Lake Naivasha is a freshwater lake in the Kenya section of Africa’s Great Rift Valley and is located north west of Nairobi with the town of Naivasha on its north eastern shore. At 1,890 meters (6,200 ft) above sea level, the lake is at the highest point in the Kenyan rift and is set in a complex geological combination of volcanic rocks and sedimentary deposits from a much larger Pleistocene era lake. Because the outlet for this ancient lake, now called Njorwa Gorge, is today much higher than the lake, the original Lake Naivasha must have indeed been a truly vast expanse of water. The gorge now forms the entrance to the Hell’s Gate National Park which, for obvious reasons, today contains some spectacular examples of water and weather-worn rock formations as well as an abundance of flora and fauna to include some extremely rare, resident breeding pairs of Lammergeyers, otherwise known as Bearded vultures.
Lake Naivasha is home to a wide variety of wildlife including a sizeable population of hippos which usually invade our property during their nightly forays for food. Being a freshwater lake, it also has a healthy fish population to include Black bass, Tilapia and Crayfish which attract a variety of fish-eating birds such as Long-tailed and Great Cormorants, along with Fish Eagles, Pelicans and various types of Kingfishers.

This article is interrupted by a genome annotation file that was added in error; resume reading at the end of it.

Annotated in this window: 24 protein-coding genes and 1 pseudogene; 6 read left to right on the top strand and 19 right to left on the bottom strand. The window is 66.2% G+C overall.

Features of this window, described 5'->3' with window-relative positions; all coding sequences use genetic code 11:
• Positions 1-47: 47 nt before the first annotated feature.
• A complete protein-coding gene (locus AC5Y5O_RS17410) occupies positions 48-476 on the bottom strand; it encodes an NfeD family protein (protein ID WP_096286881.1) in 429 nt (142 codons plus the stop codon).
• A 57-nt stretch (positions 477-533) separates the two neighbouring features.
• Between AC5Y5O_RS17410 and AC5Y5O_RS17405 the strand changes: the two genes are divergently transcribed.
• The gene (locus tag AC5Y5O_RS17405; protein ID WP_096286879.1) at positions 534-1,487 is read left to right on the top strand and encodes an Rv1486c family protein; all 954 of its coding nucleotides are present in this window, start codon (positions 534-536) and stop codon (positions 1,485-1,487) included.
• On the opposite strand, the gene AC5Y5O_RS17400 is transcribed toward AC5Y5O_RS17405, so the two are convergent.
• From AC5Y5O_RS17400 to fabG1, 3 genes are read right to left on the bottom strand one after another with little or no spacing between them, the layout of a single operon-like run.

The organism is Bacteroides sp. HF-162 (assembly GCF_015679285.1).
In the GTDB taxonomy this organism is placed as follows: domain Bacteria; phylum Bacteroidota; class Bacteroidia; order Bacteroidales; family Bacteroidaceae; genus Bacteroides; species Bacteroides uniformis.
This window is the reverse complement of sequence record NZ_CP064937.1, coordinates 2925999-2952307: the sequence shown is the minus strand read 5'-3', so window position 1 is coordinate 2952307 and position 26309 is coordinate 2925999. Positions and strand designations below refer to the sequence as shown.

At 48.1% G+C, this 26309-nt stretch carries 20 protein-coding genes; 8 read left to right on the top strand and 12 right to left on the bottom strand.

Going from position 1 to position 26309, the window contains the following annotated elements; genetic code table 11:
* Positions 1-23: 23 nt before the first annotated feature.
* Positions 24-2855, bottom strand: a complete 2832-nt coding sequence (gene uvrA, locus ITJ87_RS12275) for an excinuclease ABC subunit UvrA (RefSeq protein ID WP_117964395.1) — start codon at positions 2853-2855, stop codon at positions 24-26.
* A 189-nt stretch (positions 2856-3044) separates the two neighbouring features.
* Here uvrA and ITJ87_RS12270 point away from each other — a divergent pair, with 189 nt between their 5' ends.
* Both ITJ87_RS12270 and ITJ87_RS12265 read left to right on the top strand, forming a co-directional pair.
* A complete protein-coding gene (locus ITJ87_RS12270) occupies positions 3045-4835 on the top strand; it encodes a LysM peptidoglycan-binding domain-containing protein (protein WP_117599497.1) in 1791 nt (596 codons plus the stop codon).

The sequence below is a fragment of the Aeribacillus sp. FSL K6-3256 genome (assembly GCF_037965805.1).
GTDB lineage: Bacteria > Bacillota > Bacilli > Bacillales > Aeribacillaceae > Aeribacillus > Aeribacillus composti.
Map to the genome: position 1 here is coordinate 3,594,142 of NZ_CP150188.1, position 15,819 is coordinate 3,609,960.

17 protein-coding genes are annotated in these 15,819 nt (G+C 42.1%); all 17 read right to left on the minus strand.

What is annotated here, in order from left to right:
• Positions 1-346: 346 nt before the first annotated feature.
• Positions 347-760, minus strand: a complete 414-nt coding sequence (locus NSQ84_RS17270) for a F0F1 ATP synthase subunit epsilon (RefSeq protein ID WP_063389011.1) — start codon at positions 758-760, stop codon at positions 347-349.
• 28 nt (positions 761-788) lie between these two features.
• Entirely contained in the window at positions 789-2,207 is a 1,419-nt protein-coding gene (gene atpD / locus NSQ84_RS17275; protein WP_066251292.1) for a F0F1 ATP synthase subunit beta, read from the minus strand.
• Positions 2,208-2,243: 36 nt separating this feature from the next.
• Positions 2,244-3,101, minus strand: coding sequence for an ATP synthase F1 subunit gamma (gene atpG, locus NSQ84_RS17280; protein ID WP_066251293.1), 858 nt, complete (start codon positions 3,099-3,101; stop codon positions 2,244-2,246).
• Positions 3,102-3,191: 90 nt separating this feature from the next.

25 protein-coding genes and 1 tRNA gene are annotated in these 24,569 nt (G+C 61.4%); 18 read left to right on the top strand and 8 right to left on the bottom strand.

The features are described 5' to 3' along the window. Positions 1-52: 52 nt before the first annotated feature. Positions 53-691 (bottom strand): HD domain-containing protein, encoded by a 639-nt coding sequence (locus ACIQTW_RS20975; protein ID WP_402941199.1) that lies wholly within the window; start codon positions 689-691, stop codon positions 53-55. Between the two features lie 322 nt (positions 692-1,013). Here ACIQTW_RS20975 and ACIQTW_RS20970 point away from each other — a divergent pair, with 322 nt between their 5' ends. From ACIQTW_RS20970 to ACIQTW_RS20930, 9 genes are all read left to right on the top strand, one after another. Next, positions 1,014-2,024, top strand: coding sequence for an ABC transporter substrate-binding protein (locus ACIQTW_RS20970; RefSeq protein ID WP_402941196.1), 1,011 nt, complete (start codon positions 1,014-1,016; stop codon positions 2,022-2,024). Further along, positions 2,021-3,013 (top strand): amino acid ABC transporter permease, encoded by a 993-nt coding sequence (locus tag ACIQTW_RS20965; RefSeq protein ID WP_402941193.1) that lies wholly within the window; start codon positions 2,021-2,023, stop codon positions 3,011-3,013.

Naivasha is also a good place to see the Grey-backed fiscal. This bird replaces the Long-tailed Fiscal in areas with higher rainfall. Also to be seen in the area is the Black-lored Babbler. The Naivasha race tends to show pale tipped feathers on their heads which gives their appearance a somewhat frosty or haloed effect and it is believed that this variation may be the result of hybridization with Northern Pied Babblers at some point in the past.